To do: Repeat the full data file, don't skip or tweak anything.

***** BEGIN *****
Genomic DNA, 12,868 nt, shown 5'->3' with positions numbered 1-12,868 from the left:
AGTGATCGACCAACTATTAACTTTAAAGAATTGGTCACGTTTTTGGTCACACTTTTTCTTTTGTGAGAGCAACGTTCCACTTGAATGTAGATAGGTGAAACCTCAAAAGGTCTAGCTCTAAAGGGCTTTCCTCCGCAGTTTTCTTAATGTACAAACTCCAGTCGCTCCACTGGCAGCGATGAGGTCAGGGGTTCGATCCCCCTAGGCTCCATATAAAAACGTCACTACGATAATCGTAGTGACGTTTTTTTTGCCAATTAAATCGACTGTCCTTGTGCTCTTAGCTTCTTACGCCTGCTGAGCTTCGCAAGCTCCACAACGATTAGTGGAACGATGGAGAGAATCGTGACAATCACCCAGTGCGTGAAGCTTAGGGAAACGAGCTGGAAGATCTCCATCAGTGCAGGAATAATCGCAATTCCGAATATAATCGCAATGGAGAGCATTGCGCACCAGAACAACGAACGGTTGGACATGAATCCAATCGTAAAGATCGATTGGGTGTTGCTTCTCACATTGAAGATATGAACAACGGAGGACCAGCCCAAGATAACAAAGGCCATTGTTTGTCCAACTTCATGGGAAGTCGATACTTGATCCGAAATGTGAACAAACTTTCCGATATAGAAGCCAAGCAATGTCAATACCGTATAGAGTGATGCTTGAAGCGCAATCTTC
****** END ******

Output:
Genomic DNA, 12,868 nt, shown 5'->3' with positions numbered 1-12,868 from the left:
AGTGATCGACCAACTATTAACTTTAAAGAATTGGTCACGTTTTTGGTCACACTTTTTCTTTTGTGAGAGCAACGTTCCACTTGAATGTAGATAGGTGAAACCTCAAAAGGTCTAGCTCTAAAGGGCTTTCCTCCGCAGTTTTCTTAATGTACAAACTCCAGTCGCTCCACTGGCAGCGATGAGGTCAGGGGTTCGATCCCCCTAGGCTCCATATAAAAACGTCACTACGATAATCGTAGTGACGTTTTTTTTGCCAATTAAATCGACTGTCCTTGTGCTCTTAGCTTCTTACGCCTGCTGAGCTTCGCAAGCTCCACAACGATTAGTGGAACGATGGAGAGAATCGTGACAATCACCCAGTGCGTGAAGCTTAGGGAAACGAGCTGGAAGATCTCCATCAGTGCAGGAATAATCGCAATTCCGAATATAATCGCAATGGAGAGCATTGCGCACCAGAACAACGAACGGTTGGACATGAATCCAATCGTAAAGATCGATTGGGTGTTGCTTCTCACATTGAAGATATGAACAACGGAGGACCAGCCCAAGATAACAAAGGCCATTGTTTGTCCAACTTCATGGGAAGTCGATACTTGATCCGAAATGTGAACAAACTTTCCGATATAGAAGCCAAGCAATGTCAATACCGTATAGAGTGATGCTTGAAGCGCAATCTTC